To begin developing your product, you will need to build a test version or prototype of your product including appropriate packaging.

In this section you will learn:

  • how to prepare for prototype testing
  • about prototype testing
  • the requirements that go into product specification documents
  • how to protect your idea

Preparing for prototype testing

Product description

Your first step is to write a clear description of your product. This should include:

  • a general description of the product
  • sensory properties (for example, taste and smell)
  • ingredients (including food allergens)
  • texture
  • shelf life
  • packaging

Your product may need to meet specific regulations (see Food safety regulations and other government regulations) and may require you to make changes to be compliant.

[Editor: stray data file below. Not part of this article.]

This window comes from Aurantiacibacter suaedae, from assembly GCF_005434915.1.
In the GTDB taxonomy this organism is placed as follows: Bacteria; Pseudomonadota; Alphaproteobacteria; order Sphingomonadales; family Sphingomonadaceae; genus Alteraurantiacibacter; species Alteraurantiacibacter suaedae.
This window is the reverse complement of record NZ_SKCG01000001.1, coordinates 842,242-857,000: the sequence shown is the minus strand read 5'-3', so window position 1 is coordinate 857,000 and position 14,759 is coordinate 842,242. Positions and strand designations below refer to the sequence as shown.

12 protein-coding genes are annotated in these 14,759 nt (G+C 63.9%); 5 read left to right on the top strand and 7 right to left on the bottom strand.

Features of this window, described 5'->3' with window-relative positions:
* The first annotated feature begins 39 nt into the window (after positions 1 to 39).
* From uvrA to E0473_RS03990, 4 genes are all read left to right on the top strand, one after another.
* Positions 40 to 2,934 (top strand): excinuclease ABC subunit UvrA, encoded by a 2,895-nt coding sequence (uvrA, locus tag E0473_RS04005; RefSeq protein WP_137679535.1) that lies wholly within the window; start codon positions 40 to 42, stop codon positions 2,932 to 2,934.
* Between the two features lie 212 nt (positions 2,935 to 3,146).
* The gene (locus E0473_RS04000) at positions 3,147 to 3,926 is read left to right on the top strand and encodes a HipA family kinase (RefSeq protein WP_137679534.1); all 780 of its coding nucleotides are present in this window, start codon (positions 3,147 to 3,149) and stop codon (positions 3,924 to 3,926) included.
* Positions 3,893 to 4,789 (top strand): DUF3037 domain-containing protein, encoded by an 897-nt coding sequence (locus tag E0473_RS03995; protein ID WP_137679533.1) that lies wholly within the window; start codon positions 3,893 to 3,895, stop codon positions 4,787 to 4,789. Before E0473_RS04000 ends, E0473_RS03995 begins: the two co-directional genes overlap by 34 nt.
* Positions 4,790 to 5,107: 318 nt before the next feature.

What is it going to cost you to make this product? You will find out the exact cost per unit when you do your test production, but you should understand your theoretical ingredient, packaging and manufacturing costs to see if this idea is economically feasible (see Manufacturing your product to learn about product costing models).

Goal of prototype testing

Your goal here is to develop a recipe and a process that results in all the properties you described for your product. You will do this by making the product on a small scale, then testing it with a view to develop into full-scale production.

Things to watch for in this step:

  • A simple homemade recipe may not work in a commercial-sized batch. Some ingredients may not behave the same way or will be too expensive. Be prepared to change.
  • What manufacturing method works best? Try different processes to see how they change the product.
  • What type of packaging works best? Test several samples to ensure they seal correctly and stand up to handling (see Food packaging and labelling).
  • How does your product work in typical-use situations? How will it hold up in shipping and storage? What happens to it when it is frozen, chilled and cooked?